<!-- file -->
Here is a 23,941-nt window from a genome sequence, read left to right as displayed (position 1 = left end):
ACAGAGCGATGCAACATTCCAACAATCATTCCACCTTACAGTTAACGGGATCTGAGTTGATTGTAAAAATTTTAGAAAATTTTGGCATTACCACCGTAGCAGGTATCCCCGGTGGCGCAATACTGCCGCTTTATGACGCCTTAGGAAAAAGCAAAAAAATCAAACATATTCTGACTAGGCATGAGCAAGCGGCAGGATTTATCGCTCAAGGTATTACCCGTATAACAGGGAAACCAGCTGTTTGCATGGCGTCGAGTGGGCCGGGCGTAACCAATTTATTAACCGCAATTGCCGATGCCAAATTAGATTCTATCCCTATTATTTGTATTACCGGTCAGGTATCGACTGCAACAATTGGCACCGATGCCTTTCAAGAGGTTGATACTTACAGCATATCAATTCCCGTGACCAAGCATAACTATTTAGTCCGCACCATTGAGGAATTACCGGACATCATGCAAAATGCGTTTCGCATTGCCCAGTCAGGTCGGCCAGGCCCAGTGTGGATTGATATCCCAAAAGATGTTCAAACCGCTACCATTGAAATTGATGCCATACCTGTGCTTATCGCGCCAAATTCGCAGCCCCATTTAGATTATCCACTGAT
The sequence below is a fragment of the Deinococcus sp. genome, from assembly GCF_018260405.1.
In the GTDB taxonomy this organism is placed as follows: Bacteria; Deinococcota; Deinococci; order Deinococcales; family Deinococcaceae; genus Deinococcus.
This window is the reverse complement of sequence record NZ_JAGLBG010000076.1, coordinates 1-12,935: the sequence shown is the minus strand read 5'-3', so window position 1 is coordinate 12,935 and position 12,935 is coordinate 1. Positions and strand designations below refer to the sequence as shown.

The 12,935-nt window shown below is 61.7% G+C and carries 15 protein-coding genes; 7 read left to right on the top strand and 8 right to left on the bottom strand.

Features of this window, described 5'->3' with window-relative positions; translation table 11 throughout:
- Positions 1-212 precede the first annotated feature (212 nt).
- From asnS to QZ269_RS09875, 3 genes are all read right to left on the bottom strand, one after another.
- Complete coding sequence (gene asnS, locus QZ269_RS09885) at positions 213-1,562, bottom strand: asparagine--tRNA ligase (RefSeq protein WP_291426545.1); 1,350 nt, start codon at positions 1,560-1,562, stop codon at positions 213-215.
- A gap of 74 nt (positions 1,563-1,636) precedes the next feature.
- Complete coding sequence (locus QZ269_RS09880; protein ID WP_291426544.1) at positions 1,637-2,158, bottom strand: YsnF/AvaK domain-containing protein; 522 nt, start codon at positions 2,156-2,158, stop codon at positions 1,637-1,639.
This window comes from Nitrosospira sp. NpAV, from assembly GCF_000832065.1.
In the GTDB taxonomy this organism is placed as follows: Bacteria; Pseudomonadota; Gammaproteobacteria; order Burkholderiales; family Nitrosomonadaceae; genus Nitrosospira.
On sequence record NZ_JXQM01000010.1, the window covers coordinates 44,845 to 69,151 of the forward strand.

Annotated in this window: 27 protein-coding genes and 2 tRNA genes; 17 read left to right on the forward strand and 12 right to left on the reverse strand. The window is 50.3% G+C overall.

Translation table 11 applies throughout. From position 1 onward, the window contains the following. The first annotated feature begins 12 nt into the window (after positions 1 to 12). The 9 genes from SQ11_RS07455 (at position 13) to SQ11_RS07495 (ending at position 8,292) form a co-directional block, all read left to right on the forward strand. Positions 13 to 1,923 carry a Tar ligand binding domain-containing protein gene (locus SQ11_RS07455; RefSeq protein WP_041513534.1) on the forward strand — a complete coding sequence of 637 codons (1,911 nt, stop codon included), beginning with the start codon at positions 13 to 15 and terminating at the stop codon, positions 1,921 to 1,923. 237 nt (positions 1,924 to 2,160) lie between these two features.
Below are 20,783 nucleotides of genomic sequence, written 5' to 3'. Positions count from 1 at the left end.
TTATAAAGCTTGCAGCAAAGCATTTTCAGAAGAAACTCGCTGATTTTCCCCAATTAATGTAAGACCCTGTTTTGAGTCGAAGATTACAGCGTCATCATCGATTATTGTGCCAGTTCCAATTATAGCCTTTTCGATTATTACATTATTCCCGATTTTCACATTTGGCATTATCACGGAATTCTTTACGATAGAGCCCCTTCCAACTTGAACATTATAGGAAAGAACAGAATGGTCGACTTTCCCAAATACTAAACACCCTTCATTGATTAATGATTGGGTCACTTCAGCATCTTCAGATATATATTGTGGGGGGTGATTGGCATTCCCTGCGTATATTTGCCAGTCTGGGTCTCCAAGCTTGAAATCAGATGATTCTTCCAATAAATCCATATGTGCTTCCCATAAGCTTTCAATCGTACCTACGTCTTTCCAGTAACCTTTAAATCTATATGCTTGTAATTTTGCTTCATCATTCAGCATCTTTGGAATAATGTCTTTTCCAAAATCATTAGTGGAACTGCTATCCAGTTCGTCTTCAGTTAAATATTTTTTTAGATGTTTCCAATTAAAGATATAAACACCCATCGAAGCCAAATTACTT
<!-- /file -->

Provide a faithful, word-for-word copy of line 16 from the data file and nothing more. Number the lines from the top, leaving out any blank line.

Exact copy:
Annotated in this window: 27 protein-coding genes and 2 tRNA genes; 17 read left to right on the forward strand and 12 right to left on the reverse strand. The window is 50.3% G+C overall.